New DarkGate Malware Campaign Hits Companies Via Microsoft Teams

Get technical details about how this new attack campaign is delivered via Microsoft Teams and how to protect your company from this loader malware.

A computer screen with program code warning of a detected malware script program.
Image: James Thew/Adobe Stock

A new report from global cybersecurity company Truesec reveals a new attack campaign leveraging Microsoft Teams to infect companies’ users. While the motivation of the attacker remains unknown, this DarkGate loader malware could allow its perpetrator to go for financial gain or cyberespionage.

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What is the DarkGate malware?

DarkGate is a loader malware written in Delphi; the goal is to enable the download and execution of other malware once it runs on an infected computer. The additional malware is downloaded directly in the memory on 32- and 64-bits architectures, which makes it harder to detect because it doesn’t reside on the file system.

Other mechanisms implemented in the malware makes it more difficult to analyze:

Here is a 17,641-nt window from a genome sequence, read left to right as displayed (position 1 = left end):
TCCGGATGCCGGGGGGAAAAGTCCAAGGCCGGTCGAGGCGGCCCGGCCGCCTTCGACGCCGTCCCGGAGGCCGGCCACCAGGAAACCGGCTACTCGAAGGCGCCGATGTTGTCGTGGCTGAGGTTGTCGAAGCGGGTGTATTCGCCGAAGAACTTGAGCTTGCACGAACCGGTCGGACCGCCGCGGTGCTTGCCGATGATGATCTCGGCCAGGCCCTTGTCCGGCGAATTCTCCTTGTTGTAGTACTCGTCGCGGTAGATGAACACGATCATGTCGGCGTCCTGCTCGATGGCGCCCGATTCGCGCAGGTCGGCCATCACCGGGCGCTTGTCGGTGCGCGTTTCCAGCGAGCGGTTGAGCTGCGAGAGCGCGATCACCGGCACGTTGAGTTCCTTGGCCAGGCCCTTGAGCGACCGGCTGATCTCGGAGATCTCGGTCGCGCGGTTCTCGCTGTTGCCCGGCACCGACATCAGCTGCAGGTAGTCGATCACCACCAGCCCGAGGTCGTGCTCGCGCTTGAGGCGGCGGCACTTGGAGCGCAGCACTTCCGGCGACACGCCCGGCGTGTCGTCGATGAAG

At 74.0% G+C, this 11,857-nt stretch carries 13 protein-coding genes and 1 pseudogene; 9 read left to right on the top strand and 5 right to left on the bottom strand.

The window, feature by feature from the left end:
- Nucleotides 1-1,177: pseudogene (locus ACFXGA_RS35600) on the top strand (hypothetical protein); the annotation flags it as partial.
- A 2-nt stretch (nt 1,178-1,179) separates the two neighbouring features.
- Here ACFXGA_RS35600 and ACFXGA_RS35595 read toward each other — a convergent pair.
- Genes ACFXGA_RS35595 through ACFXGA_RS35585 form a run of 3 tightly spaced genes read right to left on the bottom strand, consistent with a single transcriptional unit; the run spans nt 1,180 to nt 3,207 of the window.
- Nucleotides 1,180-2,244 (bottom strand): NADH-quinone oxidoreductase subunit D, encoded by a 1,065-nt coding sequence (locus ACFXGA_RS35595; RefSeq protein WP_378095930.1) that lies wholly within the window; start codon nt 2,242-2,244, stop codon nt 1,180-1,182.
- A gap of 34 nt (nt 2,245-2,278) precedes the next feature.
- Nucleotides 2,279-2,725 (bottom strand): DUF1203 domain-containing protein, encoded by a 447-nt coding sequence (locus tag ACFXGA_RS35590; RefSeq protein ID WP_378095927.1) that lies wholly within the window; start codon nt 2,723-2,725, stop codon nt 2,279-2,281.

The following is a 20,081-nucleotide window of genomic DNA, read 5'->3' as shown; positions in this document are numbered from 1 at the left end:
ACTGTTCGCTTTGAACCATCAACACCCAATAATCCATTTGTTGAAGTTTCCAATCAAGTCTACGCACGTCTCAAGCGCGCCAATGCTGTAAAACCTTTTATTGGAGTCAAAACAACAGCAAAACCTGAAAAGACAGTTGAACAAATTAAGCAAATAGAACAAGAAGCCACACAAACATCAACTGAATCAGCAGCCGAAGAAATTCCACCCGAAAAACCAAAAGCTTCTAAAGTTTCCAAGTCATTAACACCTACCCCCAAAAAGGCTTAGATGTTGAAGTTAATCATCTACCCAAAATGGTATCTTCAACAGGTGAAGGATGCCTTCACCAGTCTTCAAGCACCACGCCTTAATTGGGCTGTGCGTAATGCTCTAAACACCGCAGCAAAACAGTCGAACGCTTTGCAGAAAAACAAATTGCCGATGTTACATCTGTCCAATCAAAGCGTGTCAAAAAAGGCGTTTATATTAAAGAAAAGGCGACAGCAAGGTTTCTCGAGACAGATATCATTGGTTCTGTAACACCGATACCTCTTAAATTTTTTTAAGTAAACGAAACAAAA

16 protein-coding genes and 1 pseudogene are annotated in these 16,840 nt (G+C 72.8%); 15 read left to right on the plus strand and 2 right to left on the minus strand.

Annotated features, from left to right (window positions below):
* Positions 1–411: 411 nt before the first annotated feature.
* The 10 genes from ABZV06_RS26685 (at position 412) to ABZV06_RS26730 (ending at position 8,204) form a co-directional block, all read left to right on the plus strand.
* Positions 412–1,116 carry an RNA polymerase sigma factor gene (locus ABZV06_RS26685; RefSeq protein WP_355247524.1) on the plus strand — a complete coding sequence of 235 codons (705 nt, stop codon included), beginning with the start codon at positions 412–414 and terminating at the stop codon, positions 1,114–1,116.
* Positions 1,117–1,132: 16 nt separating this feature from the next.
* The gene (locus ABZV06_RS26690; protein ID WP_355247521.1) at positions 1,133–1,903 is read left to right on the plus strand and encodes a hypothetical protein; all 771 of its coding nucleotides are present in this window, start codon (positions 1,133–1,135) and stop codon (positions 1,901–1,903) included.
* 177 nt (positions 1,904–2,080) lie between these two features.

• Anti-VM: The malware tests for known hardware/identifiers used in virtual machines.
  • Anti-Sandboxes: The malware checks for known identifiers used by sandbox software.
  • Anti-AntiVirus: Several antivirus products are being looked for.
  • Anti-debug: The malware often checks for a debugger attached to the process.
  • Disk space and memory checks: The malware can be set to only run with a minimum disk/memory size.

Depending on the results of all these checks, the malware might alter its behavior and possibly stop running.

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DarkGate has persistence capabilities that can be enabled in its configuration. In that case, it stores a copy of itself on the hard drive and creates a registry key to be executed at reboot times.

Although DarkGate is mostly a loader for third-parties’ malware, it still has built-in capabilities.